2023 Valero Texas Open Preview

2023 Valero Texas Open Preview
2023 Valero Texas Open Preview

There’s only one more event until the first major championship of 2023. But first, the PGA Tour rolls into San Antonio for the 2023 Valero Texas Open. As always, here is your early deep dive on the 2023 Valero Texas Open and a preview of how to bet.

2023 Valero Texas Open Preview

2023 Valero Texas Open – The Field

The field this week lacks star power. With the Masters on the horizon, most top players will take a week of rest before traveling to Augusta, GA. However, there are a few intriguing names in the field this week.

Highlighting the field at the 2023 Valero Texas Open is Rickie Fowler. Rickie failed to climb inside the Top 50 in the OWGR last week at the WGC Match Play. That was his second to last opportunity to earn an exemption into the Masters next week. He has one final shot at making the field – he must win the 2023 Valero Texas Open. If he does that, we’ll see him next week walk up to the first tee at Augusta National.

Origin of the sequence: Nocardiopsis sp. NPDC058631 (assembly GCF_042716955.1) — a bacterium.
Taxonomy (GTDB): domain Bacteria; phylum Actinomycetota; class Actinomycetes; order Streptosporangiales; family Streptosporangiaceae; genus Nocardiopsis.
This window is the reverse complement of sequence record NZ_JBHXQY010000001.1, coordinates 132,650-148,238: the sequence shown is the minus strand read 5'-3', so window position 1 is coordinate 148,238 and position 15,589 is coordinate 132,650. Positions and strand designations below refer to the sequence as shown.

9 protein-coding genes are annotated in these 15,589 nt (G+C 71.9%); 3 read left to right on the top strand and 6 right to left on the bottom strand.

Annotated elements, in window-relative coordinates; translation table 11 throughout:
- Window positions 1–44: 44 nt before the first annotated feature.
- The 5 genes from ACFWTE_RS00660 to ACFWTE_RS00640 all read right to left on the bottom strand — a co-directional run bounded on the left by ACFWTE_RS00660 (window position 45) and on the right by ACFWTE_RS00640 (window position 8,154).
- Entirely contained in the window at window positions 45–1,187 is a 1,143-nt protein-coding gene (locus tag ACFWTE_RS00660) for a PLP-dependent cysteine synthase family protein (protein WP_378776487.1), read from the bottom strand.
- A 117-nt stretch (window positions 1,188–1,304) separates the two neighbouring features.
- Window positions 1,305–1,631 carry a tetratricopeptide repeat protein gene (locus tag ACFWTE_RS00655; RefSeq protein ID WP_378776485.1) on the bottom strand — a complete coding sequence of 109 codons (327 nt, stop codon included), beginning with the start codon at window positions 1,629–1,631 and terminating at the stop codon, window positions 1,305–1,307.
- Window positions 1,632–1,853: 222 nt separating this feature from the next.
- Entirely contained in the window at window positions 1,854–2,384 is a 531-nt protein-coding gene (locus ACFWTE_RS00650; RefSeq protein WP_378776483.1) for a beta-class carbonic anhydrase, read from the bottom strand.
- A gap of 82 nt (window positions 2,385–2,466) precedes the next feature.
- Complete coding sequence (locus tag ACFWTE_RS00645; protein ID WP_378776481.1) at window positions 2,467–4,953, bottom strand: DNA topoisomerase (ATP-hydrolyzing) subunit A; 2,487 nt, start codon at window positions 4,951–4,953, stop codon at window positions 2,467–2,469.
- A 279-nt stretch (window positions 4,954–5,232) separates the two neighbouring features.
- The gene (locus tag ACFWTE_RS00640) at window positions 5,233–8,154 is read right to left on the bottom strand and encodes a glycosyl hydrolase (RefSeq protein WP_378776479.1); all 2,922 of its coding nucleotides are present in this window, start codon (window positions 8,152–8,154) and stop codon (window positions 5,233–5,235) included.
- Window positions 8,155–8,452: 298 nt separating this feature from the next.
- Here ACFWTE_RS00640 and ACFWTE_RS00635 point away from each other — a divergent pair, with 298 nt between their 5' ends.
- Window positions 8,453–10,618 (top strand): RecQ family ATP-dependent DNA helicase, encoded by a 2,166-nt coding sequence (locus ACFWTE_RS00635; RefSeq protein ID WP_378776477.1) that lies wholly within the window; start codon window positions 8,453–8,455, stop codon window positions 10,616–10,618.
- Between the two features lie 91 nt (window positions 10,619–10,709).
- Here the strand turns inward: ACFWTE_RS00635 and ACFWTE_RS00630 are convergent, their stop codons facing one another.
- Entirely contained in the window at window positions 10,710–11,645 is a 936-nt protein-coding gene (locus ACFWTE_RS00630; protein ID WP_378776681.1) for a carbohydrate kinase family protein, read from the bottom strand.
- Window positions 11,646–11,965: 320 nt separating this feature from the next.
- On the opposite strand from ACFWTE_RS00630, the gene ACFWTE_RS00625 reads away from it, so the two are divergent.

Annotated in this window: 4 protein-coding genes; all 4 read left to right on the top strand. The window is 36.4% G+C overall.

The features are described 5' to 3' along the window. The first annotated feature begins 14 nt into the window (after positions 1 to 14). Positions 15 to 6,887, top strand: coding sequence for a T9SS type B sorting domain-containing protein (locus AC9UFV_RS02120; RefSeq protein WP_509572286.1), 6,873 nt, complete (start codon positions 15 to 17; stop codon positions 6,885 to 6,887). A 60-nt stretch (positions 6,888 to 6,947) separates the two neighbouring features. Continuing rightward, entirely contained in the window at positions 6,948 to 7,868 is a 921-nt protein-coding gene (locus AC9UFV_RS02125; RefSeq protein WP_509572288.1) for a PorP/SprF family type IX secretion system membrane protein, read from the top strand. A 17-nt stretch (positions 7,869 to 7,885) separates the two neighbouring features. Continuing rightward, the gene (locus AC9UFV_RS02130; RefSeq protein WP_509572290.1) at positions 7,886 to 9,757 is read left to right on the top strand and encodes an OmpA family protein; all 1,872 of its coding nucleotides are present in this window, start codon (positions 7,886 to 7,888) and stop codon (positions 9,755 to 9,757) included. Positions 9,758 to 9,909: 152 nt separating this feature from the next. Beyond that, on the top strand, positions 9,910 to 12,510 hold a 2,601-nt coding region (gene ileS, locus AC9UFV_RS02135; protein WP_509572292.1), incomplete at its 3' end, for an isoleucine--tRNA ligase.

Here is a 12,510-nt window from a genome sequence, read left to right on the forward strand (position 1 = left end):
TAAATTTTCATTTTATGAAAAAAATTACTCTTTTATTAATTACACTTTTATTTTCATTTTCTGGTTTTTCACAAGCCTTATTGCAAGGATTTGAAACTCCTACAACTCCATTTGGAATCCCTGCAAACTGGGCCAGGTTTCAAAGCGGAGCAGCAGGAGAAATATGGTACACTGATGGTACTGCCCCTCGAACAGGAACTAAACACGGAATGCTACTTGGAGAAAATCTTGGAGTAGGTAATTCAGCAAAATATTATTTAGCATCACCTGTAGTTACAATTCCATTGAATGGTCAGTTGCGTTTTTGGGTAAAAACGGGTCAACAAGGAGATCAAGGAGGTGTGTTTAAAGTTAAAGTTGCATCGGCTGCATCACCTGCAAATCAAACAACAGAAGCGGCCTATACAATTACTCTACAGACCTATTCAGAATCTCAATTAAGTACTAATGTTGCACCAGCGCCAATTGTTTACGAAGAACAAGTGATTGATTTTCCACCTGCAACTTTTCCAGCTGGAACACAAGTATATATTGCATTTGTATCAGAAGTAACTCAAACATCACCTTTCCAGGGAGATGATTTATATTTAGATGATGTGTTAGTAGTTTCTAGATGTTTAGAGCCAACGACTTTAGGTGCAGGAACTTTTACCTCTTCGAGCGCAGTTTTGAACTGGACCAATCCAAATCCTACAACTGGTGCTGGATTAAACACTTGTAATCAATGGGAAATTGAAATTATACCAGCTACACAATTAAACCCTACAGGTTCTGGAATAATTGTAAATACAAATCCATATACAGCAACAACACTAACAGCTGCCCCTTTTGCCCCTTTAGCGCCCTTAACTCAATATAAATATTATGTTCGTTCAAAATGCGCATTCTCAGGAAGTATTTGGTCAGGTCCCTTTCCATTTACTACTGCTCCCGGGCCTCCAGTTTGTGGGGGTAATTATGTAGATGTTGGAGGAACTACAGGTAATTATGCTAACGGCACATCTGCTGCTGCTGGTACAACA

Other notables in the field include Tyrrell Hatton, Hideki Matsuyama, Si Woo Kim, Chris Kirk, Corey Conners, Keith Mitchell, and Taylor Montgomery.

For the full field, click here.

2023 Valero Texas Open – The Golf Course

TPC San Antonio boasts two 18-hole golf courses. One is the Pete Dye designed Canyons Course on the north side of the property. The other, the Oaks Course, is on the south side of the property. It was built in 2010 by Greg Norman, with Sergio Garcia consulting on the project. Soon thereafter, it became the host for the Valero Texas Open and will continue to do so in 2023.

The golf course, at its maximum, stretches to just over 7,400 yards long. It’s naturally a Bermuda golf course, but on its March date, the fairways and rough are overseeded with ryegrass. The greens are overseeded with Poa Trivialis. However, the warm February and March temperatures have begun to bring the Bermuda back from dormancy. Expect the turf to be mostly Bermuda base in 2023.

As for the golf course itself, it has its positives and negatives.